Wisdom Dwells in Pyramids. Topological Approaches to Ancient Egyptian Pyramid Texts
The ancient Egyptian Pyramid Texts describe a rite of passage that leads the deceased across a liminal threshold of awareness into the afterlife. The spatial semantics of the texts’ language is shaped by the cognitive processing and verbalisation of religious imagery underlying the spatial construction of this netherworld journey. Meanwhile, the topological perspective regards these spatial patterns as relational ordering principles for embedding and verbalising religious and ritual contents. This project is committed to a non-reductionist method of cognitive semantics that defines religious knowledge as a semantically relevant reference value that is inseparable from linguistic knowledge. The phenomenology of landscape stands at the heart of the project, raising questions of how the geographic environment influences cultural imaginations of the afterlife. The idea is that the netherworld imagery of the Pyramid Texts reflects the cultural landscapes of the Nile Valley in the 24th century BCE.
Kristina Hutter studied Egyptology at University of Vienna. She was a Research Assistant at the project Egyptian Root Lexicon and University Assistant (praedoc, uni:docs fellow) at the Institute for Egyptology in Vienna. Here, she also teaches Middle Egyptian language and is currently writing her PhD Thesis on the topic of »Topological Concepts in Old Kingdom Pyramid Texts. Spatial Imagery of the Beyond in Ancient Egyptian Religious Literature.« She received a research grant from the Foundation for Postgraduates in Egyptology (Austrian Academy of Sciences) and was awarded funding by the Dr. Maria Schaumayer Stiftung. She undertook several research trips to Egypt and was a Fellow at Vienna Doctoral Academy: Theory and Methodology in the Humanities (working group: Spatial Theory). Her main research interests include ancient Egyptian funerary culture, ritual theory and phenomenology of landscape as well as topological and cognitive-semantic approaches to religious texts.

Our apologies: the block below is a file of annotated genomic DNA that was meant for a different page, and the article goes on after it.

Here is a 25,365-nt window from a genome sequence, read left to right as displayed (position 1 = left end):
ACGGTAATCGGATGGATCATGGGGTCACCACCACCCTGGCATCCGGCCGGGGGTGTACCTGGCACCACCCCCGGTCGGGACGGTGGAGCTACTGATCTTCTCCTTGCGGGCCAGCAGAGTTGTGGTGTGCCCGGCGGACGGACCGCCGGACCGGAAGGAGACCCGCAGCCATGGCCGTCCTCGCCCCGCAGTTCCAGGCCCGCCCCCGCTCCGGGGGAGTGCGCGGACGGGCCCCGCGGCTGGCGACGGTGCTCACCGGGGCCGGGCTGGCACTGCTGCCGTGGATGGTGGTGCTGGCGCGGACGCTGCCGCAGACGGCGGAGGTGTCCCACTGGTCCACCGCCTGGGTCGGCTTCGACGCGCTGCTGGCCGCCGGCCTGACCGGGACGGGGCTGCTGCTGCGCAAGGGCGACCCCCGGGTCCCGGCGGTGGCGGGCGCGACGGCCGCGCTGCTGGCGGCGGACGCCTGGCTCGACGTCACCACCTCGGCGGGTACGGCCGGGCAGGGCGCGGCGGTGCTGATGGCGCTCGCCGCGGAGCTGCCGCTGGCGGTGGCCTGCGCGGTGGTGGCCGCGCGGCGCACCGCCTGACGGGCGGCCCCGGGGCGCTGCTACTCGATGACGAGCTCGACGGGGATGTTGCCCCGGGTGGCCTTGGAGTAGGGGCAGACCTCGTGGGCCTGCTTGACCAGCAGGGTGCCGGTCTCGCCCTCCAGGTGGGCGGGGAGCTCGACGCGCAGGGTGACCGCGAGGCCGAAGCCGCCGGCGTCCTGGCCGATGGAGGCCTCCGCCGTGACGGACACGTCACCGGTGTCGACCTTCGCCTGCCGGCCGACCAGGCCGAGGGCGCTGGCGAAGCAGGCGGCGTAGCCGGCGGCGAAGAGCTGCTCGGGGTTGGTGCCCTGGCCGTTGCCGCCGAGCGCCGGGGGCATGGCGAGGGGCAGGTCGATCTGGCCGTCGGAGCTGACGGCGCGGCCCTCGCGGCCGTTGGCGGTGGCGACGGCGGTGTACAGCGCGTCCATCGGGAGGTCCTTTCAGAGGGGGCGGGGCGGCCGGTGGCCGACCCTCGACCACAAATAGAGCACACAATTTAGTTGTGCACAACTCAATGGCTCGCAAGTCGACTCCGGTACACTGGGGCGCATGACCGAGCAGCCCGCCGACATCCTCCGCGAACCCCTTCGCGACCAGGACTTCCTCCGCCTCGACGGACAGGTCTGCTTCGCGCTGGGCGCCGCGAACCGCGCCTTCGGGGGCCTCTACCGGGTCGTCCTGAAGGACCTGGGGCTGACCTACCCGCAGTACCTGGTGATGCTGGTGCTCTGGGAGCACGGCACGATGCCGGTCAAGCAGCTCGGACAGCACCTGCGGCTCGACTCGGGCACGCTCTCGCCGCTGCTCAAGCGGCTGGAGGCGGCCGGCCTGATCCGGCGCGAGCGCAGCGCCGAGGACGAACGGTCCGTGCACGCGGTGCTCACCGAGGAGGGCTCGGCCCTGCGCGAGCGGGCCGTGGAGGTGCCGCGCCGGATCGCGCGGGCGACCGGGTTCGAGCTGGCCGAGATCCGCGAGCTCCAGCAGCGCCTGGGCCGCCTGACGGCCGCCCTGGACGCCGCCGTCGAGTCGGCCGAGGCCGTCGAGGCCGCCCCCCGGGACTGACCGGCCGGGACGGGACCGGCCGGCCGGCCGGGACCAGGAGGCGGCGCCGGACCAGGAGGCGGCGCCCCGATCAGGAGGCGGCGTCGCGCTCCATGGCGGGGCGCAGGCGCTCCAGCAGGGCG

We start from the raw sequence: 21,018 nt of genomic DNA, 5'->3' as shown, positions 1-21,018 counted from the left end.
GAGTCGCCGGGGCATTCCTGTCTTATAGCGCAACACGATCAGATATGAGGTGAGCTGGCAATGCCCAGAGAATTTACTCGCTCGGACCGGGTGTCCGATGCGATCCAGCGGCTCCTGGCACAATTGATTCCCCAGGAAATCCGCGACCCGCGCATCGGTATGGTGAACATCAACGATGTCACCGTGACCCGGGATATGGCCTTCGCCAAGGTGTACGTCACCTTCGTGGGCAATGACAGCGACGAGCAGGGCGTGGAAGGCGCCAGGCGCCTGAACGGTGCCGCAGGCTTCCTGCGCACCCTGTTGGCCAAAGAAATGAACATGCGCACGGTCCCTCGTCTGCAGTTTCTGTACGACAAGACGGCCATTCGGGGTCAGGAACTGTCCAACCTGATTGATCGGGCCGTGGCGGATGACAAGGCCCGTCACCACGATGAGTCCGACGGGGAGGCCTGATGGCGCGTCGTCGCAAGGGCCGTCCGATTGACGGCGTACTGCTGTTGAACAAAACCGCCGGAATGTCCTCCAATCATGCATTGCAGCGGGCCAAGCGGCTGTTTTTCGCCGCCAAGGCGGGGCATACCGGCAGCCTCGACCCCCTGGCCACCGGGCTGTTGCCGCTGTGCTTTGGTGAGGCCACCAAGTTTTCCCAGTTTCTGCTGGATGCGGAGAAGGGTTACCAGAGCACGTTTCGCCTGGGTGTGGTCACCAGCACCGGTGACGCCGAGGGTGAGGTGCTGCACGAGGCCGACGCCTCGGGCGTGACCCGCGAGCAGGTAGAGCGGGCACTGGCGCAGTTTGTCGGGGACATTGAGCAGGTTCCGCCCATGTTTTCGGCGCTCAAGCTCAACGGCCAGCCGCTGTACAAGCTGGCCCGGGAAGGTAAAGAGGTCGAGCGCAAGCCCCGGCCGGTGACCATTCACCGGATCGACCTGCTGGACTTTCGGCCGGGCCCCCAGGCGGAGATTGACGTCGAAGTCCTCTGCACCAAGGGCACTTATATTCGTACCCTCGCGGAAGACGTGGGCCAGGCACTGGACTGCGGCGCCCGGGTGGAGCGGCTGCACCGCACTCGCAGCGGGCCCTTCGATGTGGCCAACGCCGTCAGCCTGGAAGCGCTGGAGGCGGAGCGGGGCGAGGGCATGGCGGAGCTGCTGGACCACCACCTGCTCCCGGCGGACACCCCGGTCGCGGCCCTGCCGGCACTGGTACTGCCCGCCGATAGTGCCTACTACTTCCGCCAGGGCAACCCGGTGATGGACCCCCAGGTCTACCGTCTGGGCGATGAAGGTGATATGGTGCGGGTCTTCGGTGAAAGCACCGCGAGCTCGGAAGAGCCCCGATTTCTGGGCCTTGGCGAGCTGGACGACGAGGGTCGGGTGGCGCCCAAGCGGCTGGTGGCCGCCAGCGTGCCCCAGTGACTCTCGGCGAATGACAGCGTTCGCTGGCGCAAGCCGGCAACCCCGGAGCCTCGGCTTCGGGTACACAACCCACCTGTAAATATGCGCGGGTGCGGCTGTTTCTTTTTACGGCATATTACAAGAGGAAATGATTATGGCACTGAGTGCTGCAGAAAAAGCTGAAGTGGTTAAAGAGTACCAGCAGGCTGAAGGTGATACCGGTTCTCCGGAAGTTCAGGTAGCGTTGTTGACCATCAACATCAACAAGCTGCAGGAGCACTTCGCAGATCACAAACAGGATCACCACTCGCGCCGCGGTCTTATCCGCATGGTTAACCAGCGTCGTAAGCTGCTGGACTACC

»Locating the Beyond. On Problems and Possibilities of Interpreting Spatial Information in the Pyramid Texts«, in: Ola el-Aguizy und Burt Kasparian (eds.), Proceedings of the International Congress of Egyptologists XII, Kairo (forthcoming), 10-page manuscript; »Ein Ort mit Perspektive. Gedanken zur Erschließung der Raumsemantik in den Pyramidentexten«, in: Alexandra Verbovsek, Dina Serova, Burkhard Backes, Matthieu W. Götz (eds.), (Un)Sterblichkeit: Schrift – Körper – Kult. Beiträge des neunten Berliner Arbeitskreises Junge Aegyptologie (BAJA 9) 30.11.–2.12.2018 (= GOF IV / 67), Wiesbaden 2020, pp. 75–86; Das sdm=f-Paradigma im Mittelägyptischen. Eine Vergleichsstudie verschiedener Grammatiken (= Lingua Aegyptia – Studia Monographica 18), Hamburg 2017.
Die altäyptischen Pyramidentexte beschreiben ein Übergangsritual, das den Verstorbenen mittels einer sprachlich kodierten Jenseitskarte den Weg weist. Die Verräumlichung religiöser Vorstellungen verbirgt dabei ein verstehensrelevantes Wissen, das die Sinnzusammenhänge der Jenseitsreise bedingt.